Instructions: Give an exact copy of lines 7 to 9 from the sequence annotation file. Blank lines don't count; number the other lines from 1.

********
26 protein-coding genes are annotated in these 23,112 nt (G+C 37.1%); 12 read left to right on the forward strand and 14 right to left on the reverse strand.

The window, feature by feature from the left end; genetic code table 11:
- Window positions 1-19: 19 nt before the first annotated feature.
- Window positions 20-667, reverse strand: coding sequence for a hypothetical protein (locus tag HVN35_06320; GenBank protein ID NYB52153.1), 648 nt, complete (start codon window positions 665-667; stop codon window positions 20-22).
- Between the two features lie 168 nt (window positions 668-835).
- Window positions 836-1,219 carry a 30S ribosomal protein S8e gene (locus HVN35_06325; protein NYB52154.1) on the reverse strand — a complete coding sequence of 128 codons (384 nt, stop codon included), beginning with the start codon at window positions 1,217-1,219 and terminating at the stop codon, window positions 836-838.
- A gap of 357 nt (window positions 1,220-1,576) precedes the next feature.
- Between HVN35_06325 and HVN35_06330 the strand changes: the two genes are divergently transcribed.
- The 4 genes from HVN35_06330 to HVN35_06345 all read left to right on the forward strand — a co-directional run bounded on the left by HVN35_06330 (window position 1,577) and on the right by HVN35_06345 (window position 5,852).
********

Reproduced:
- A gap of 357 nt (window positions 1,220-1,576) precedes the next feature.
- Between HVN35_06325 and HVN35_06330 the strand changes: the two genes are divergently transcribed.
- The 4 genes from HVN35_06330 to HVN35_06345 all read left to right on the forward strand — a co-directional run bounded on the left by HVN35_06330 (window position 1,577) and on the right by HVN35_06345 (window position 5,852).